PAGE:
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Talking to Young Children About Emergency Drills

We don't know when an emergency will happen, but we can practice being prepared

Janelle Durham

Published on: August 18, 2022

Talking to Young Children About Emergency Drills

Dad talking with his son and holding his hands

As adults responsible for our children’s safety, parents and teachers of preschool-age kids need to know and practice what we would do in case of an emergency. Knowing how to respond to fire drills, earthquake drills, tornado drills, and, sadly, lockdown drills is an essential part of planning how to keep children safe.

How to talk to young kids about drills

Here's my general approach to talking to young children about scary topics:

  • talk about how likely something is to happen
  • talk about how we would know it was happening
  • teach children what they themselves can do to make it better, and
  • explain what the adults will do to make it better

I use this approach when doing fire drills and earthquake drills. A key thing to remember when talking about the possible dangers of these emergencies is to keep it gentle. The goal is to prepare not scare. For example, I want them prepared by knowing that in the event of an earthquake, they need to drop down to their hands and knees because otherwise they might get knocked over, and I want them to know to cover their heads and necks in case things are falling. That is information that will help to keep them safe. I do not tell them that buildings can fall down and people can die. That’s really scary and doesn’t build their ability to take safe actions.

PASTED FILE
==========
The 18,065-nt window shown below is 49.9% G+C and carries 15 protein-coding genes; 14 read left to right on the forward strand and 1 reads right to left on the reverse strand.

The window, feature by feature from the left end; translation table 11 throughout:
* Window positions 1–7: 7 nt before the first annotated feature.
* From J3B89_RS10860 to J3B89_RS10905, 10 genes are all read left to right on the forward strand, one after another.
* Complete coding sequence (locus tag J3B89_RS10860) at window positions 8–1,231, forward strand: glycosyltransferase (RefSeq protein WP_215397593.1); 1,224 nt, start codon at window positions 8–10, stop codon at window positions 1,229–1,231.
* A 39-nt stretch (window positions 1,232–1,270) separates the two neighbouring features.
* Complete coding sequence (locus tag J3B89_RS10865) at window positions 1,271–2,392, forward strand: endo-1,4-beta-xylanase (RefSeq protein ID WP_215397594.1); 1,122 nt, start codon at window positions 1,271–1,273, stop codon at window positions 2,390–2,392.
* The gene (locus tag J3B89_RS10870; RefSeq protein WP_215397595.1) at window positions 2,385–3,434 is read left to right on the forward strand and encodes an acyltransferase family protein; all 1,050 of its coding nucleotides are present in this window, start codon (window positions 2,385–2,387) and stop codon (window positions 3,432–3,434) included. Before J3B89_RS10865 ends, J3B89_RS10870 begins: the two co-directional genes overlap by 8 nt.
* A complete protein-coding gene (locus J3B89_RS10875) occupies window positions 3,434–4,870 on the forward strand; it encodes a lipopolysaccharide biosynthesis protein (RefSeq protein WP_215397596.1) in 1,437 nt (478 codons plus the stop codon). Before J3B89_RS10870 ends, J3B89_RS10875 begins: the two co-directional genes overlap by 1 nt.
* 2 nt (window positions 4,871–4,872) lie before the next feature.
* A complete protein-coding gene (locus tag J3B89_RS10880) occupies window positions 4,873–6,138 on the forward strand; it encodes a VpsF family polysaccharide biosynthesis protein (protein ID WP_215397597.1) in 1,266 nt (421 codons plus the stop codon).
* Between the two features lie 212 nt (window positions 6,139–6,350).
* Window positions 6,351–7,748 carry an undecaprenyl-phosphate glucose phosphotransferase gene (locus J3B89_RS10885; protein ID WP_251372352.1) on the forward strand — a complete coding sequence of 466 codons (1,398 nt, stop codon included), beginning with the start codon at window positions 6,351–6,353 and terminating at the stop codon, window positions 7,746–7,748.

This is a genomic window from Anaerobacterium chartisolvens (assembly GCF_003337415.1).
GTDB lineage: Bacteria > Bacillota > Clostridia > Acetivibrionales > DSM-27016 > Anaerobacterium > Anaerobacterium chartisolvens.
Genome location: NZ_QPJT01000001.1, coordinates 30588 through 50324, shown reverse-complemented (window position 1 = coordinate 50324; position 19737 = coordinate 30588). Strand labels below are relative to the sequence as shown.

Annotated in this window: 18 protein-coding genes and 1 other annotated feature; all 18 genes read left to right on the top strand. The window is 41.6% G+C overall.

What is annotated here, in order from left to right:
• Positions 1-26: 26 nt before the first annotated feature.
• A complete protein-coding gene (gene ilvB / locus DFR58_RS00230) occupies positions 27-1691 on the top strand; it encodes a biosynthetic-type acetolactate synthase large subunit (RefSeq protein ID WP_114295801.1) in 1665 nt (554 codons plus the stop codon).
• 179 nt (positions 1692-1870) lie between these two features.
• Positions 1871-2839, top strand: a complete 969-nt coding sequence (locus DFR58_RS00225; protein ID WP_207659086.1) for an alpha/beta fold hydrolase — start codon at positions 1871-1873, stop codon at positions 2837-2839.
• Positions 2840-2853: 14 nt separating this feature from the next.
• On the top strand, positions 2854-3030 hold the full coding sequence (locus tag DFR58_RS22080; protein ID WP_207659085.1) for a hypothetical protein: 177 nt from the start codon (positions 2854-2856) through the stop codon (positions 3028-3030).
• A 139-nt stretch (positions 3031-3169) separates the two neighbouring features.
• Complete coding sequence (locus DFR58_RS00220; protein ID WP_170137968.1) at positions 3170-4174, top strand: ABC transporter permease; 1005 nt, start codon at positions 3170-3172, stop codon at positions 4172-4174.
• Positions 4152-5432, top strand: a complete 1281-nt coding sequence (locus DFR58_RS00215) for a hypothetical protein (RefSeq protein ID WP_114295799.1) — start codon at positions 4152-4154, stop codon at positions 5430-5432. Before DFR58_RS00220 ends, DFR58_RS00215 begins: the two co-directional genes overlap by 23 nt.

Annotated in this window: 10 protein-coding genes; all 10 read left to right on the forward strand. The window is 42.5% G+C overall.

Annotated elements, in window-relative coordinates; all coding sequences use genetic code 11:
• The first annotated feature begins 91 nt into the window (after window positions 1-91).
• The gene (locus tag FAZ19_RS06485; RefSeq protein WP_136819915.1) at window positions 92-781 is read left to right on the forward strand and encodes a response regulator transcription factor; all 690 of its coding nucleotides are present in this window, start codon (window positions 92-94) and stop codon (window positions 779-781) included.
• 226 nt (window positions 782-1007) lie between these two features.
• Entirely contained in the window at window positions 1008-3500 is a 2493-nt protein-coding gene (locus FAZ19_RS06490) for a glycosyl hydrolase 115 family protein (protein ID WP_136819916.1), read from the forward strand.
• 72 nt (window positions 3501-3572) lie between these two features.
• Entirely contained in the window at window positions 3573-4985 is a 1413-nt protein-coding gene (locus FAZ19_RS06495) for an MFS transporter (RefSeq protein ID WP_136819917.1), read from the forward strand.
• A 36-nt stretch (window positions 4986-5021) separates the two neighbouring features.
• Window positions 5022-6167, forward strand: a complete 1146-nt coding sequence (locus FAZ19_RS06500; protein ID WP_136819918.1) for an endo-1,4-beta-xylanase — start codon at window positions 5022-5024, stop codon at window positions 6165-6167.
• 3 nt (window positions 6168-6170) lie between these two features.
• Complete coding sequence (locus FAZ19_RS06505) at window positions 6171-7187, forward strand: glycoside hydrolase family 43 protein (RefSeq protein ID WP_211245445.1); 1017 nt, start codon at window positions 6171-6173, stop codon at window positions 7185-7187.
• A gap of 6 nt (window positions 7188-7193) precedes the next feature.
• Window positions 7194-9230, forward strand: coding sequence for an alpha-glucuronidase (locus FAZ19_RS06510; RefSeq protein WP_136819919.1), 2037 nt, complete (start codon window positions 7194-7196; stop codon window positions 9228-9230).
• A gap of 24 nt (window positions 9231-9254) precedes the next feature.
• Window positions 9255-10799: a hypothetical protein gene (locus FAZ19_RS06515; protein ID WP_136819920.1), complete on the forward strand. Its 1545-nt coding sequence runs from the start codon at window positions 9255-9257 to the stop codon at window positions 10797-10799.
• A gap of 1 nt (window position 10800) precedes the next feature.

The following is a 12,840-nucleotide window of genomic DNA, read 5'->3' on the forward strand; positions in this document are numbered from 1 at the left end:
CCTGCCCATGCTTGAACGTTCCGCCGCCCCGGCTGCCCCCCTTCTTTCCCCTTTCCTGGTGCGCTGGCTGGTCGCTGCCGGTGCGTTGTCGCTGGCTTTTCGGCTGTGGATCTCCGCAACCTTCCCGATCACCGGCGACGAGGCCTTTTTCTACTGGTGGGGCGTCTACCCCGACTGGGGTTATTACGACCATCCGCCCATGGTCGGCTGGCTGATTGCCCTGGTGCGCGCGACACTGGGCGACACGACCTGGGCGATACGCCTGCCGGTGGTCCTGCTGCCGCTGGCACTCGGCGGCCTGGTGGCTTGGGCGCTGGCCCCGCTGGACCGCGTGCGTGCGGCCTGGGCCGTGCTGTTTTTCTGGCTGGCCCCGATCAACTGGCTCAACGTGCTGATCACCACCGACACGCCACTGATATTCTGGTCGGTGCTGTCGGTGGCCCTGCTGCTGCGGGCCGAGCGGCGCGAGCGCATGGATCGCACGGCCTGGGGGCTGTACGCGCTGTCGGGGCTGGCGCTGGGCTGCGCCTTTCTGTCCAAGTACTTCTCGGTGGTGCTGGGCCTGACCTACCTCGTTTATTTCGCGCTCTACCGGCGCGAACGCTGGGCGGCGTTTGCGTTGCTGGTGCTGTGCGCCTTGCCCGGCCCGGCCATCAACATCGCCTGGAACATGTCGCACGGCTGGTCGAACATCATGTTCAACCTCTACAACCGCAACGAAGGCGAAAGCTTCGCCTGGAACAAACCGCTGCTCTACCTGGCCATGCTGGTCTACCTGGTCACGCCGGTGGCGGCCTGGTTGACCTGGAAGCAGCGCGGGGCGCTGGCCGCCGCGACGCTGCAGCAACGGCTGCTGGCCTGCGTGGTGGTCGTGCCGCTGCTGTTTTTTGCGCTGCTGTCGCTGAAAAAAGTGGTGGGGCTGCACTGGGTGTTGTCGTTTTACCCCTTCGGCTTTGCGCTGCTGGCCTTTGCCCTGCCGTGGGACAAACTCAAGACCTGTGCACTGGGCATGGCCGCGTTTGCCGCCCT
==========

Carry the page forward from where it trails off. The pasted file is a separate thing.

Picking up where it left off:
So, that’s information I share if I know the drill is coming. However, at some facilities, they do drills without warning the staff. (The idea is that the drill is more realistic if we’re not all prepped and ready for a drill.) If I’m lucky, I have already done a pre-planned drill with this group of children so we have had a chance to talk about it before. Once I was surprised by an unexpected drill with a group of children on their second day of class. These kids were still just getting to know the classroom and their teachers.

In that case, we just execute all the steps of our drill and then move on. In a class with three- and four-year-olds, I would typically just resume the day’s activities. If they seemed unfazed by it, I wouldn’t talk it through with the whole class, but if individual kids had questions, I would answer them. With older children, I might sit them down and explain more.

If you are a parent who knows that your child did a drill that day, just be aware of it. Some children will never go back and ask “why did we do that thing?” If they don’t ask and don’t seem to have any concerns about it, I don’t worry about it. If they ask questions or seem worried about something, then talk it through.

How to handle questions after a drill